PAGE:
Louis Theroux has built a formidable career of performing the naive investigator, groping his way earnestly through highly charged situations. This performance as an interested observer – an investigative journalist at arm’s length from the world being filmed – both distances and insulates him from the highly charged situations he enters into. He may walk the halls of maximum security prisons, have dinner with “the most hated family in America”, or pound the streets of Johannesburg, but Theroux’s presence is overwhelmingly performative in the sense Stella Bruzzi describes – alienating the viewer from direct identification and deflecting engagement back onto the issues and social actors being considered, rather than encouraging empathy with his own experience. In other words, identification with Theroux’s experience as a subject is resisted by his self-conscious performance of “being a filmmaker”.
Even when under the knife undergoing liposuction, he uses the camera and his role as the committed filmmaker as the framework to make sense of the moment, locating himself as a proxy for the audience. In this way, despite the sense that we “know” Theroux through his on-screen involvement, and despite the emotionality of the situations he enters and creates through his interactions, the affective dimension of his presence tends to come second to the broader epistemological arguments his films explore.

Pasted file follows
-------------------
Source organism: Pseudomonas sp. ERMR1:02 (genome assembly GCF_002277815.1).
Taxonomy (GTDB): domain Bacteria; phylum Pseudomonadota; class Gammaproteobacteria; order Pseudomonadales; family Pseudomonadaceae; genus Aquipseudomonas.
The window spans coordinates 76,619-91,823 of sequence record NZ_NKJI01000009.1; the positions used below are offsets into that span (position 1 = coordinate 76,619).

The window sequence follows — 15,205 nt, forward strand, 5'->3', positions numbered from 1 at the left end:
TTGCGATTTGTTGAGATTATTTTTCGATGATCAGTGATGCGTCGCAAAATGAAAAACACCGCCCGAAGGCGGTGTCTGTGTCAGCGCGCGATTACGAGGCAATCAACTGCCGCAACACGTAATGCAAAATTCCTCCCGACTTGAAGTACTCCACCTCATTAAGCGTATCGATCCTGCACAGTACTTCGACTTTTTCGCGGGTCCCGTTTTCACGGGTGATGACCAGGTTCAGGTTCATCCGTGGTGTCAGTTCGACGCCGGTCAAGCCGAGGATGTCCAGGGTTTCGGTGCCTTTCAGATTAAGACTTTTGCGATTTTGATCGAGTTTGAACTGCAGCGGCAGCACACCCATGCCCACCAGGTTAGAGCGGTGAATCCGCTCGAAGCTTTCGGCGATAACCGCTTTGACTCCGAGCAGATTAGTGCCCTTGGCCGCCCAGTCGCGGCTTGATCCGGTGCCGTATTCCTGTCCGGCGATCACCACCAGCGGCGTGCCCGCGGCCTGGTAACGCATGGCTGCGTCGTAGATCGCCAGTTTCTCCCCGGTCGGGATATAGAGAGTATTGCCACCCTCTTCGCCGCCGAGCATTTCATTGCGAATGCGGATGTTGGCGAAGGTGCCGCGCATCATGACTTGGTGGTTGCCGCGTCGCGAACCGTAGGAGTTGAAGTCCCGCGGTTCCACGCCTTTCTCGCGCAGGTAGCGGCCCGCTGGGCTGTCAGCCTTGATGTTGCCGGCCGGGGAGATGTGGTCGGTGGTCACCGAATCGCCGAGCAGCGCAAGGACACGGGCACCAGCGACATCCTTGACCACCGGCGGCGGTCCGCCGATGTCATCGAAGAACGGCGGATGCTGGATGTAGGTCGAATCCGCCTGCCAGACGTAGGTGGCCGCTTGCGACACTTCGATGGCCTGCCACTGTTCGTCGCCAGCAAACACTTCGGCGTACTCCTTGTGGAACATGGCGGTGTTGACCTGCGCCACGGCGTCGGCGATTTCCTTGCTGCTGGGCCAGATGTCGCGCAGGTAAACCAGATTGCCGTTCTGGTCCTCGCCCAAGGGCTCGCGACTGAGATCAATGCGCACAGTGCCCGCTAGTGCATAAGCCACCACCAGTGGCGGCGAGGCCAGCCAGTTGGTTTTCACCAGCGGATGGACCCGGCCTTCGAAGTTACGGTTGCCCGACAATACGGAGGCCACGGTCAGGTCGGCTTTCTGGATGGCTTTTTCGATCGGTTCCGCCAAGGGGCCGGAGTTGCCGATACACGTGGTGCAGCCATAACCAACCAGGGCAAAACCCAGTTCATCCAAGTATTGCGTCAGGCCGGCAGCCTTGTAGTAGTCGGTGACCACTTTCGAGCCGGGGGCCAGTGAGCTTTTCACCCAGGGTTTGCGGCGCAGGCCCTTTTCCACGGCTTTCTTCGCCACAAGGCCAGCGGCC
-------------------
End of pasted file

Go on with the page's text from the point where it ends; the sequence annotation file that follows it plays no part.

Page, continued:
But this distanciating performativity also serves to bring into sharper relief moments when Theroux-as-filmmaker finds himself out of control of the situation unfolding. These moments punctuate Theroux’s films and emphasise the affective dimension of the process of filmmaking. Louis and The Nazis (2003) features a telling scene where the subjects being filmed turn on the filmmaker; a group of liquored-up neo-Nazis telling Theroux to “turn off the camera for a second” so they can ask him more pointedly about their suspicion that he is Jewish. Theroux looks at the camera nervously and asks “what for?”. This moment of vulnerability is powerfully affective in showing Theroux’s vulnerability and personal investment in the moment of filming, which in turn positions Theroux as an empathetic subject rather than as a performative filmmaker using the camera as a buffer from the world represented. Empathy as this kind of intersubjective function (to borrow Belinda Smaill’s term) highlights the affective aspect of documentary film making, as well as the ways in which documentary can impact viewers and communicate meaningfully beyond the communication of reliable and authentic knowledge.